You know, on this program yesterday, as I mentioned earlier, we talked about high drop-outs rates in Washington, D.C., the nation's capital. WAMU reporter Kavitha Cardoza talked about some of the challenges she sees in the schools that she's covered. I just want to play a short clip from that conversation.
(SOUNDBITE OF ARCHIVED BROADCAST)
KAVITHA CARDOZA, BYLINE: A lot of times, these children have so much going on in their lives. They either check out, so they are distracted. They put their heads down and go to sleep. Or sometimes, they start arguing with the teacher. So, often when they're out of class, the teachers feel, oh, we can concentrate on the students who are here who really want to learn.
MARTIN: What about that, Principal Alvarez? Have you found that to be true, that in fact there's some mixed signals there that even though the system, you know, of course, teachers want to teach, but that it actually can be harder than many people might think to reintegrate students who've had a lot of time out of the classroom? Do you think that's true?
ALVAREZ: It's very true. It's hard to get students engaged. And, of course, it's a whole mindset that we're changing, especially at Western. And it's having the right people in the right place and everyone, you know, having the common goal. Our goal as educators is to educate our kids.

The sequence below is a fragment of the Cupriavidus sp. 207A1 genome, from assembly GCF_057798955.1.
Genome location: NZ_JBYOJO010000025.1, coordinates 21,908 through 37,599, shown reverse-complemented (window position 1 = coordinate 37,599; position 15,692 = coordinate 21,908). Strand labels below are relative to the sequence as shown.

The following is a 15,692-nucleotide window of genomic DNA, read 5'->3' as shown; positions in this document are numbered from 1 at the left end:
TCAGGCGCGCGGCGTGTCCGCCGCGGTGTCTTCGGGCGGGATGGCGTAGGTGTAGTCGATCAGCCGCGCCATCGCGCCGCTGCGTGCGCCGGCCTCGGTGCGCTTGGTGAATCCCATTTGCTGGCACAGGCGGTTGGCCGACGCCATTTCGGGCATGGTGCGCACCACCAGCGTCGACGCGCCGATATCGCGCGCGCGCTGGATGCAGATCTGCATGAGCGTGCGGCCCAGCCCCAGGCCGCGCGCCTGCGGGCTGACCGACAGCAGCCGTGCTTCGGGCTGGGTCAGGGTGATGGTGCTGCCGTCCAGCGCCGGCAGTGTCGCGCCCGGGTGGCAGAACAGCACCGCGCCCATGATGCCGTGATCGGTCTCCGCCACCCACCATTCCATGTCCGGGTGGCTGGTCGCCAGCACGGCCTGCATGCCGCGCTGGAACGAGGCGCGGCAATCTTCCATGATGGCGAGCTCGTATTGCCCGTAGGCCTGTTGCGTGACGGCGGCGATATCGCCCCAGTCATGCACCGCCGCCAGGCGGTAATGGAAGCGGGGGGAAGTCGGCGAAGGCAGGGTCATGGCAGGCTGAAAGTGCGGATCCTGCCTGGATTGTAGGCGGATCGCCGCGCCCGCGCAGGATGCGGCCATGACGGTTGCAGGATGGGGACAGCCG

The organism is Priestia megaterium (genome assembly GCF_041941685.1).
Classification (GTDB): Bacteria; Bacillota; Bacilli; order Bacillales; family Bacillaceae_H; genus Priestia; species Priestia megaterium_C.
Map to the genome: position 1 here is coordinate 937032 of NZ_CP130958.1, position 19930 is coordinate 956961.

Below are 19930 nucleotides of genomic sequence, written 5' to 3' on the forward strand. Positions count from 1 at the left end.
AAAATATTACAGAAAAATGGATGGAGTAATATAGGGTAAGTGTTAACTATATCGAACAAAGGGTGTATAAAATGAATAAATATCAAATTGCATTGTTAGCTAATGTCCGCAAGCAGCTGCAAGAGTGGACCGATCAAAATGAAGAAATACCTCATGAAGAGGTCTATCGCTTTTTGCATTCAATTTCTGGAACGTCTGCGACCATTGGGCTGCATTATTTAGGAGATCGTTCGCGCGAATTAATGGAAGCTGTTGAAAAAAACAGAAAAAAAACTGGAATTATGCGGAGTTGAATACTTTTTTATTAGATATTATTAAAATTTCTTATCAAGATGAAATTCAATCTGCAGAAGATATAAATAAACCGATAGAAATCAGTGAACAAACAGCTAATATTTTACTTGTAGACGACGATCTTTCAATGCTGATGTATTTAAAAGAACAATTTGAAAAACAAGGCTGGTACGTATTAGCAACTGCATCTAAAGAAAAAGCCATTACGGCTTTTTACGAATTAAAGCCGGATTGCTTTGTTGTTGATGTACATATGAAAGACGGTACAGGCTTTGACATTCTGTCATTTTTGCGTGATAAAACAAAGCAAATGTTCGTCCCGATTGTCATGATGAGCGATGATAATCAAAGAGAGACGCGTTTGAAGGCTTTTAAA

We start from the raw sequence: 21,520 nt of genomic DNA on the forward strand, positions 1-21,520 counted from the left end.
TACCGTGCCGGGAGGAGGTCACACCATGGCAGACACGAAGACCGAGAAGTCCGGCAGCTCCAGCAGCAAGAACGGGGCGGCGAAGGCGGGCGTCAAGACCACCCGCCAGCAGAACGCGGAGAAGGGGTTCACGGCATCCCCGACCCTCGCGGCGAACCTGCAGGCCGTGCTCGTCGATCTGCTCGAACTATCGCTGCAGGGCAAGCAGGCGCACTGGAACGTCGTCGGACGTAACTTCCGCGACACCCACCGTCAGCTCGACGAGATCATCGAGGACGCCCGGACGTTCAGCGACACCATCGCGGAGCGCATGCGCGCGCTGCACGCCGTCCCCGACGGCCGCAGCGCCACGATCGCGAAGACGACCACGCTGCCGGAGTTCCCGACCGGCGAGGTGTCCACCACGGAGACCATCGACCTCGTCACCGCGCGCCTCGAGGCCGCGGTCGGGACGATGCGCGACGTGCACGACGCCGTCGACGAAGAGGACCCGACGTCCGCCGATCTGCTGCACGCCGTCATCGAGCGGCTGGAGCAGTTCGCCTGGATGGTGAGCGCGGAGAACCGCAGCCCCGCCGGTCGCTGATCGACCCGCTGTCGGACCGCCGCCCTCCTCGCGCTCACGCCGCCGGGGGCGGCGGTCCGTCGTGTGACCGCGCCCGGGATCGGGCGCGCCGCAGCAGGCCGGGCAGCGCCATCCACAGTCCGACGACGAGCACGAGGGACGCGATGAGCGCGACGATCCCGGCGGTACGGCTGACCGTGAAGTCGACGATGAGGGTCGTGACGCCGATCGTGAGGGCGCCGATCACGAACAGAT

And at Western, you know, we don't allow kids to sleep in class. You're probing kids. You're engaging them in activities. You have to show that school has a value and that, you know, our big thing is capturing kids' hearts, where kids know that our teachers are caring, that they want them to succeed. Some of our students haven't had that in the past.
MARTIN: Sure. Paul, let me bring you back into the conversation. Paul Takahashi, you also reported on other initiatives by people outside of the school system in the community to try to wrap their arms around these kids. Can you tell us a little bit about that? I mean, particularly, you can see where a student, perhaps if his parents are both unemployed and he or she might feel real pressure to help out at home. So, what are some of the other initiatives to try to get kids back in school?
TAKAHASHI: Sure. This Reclaim Your Future initiative is a graduation initiative course started by the new superintendent here. And it's a wide range of different activities. And the cornerstone of it being these community door-to-door walks, trying to get kids, you know, who might have dropped out to come back to school. But there are a whole other, you know, number of different aspects. The most recent being this program, a mentorship program, to attract about 2,000 mentors to help, you know, about 2,000 students.